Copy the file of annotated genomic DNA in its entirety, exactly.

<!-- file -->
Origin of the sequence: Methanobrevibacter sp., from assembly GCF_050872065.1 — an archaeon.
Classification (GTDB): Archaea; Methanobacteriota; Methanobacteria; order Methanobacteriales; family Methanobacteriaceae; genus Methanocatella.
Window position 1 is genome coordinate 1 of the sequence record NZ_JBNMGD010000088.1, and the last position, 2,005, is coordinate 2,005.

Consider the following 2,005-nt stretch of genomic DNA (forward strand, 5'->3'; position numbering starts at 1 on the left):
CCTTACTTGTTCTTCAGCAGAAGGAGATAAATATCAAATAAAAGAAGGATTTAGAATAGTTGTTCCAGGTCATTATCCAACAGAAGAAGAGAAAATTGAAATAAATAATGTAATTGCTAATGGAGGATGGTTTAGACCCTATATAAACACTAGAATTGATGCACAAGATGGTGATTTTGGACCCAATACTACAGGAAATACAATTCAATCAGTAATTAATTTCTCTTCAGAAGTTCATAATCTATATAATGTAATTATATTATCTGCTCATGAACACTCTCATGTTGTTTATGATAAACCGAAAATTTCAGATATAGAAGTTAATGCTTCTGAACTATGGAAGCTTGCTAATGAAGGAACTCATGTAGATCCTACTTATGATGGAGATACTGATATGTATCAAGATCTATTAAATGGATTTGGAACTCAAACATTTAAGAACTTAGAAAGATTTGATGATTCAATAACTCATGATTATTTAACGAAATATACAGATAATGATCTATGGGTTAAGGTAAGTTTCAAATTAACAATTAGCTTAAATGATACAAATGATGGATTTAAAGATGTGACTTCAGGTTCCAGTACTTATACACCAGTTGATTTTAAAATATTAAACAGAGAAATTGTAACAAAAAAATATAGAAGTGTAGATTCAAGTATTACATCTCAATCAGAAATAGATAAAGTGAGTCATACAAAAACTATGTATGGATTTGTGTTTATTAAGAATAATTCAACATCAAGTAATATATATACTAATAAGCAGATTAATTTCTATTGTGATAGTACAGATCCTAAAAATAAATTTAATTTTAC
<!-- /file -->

Origin of the sequence: Methanobrevibacter sp., from assembly GCF_050872065.1 — an archaeon.
Classification (GTDB): Archaea; Methanobacteriota; Methanobacteria; order Methanobacteriales; family Methanobacteriaceae; genus Methanocatella.
Window position 1 is genome coordinate 1 of the sequence record NZ_JBNMGD010000088.1, and the last position, 2,005, is coordinate 2,005.

Consider the following 2,005-nt stretch of genomic DNA (forward strand, 5'->3'; position numbering starts at 1 on the left):
CCTTACTTGTTCTTCAGCAGAAGGAGATAAATATCAAATAAAAGAAGGATTTAGAATAGTTGTTCCAGGTCATTATCCAACAGAAGAAGAGAAAATTGAAATAAATAATGTAATTGCTAATGGAGGATGGTTTAGACCCTATATAAACACTAGAATTGATGCACAAGATGGTGATTTTGGACCCAATACTACAGGAAATACAATTCAATCAGTAATTAATTTCTCTTCAGAAGTTCATAATCTATATAATGTAATTATATTATCTGCTCATGAACACTCTCATGTTGTTTATGATAAACCGAAAATTTCAGATATAGAAGTTAATGCTTCTGAACTATGGAAGCTTGCTAATGAAGGAACTCATGTAGATCCTACTTATGATGGAGATACTGATATGTATCAAGATCTATTAAATGGATTTGGAACTCAAACATTTAAGAACTTAGAAAGATTTGATGATTCAATAACTCATGATTATTTAACGAAATATACAGATAATGATCTATGGGTTAAGGTAAGTTTCAAATTAACAATTAGCTTAAATGATACAAATGATGGATTTAAAGATGTGACTTCAGGTTCCAGTACTTATACACCAGTTGATTTTAAAATATTAAACAGAGAAATTGTAACAAAAAAATATAGAAGTGTAGATTCAAGTATTACATCTCAATCAGAAATAGATAAAGTGAGTCATACAAAAACTATGTATGGATTTGTGTTTATTAAGAATAATTCAACATCAAGTAATATATATACTAATAAGCAGATTAATTTCTATTGTGATAGTACAGATCCTAAAAATAAATTTAATTTTAC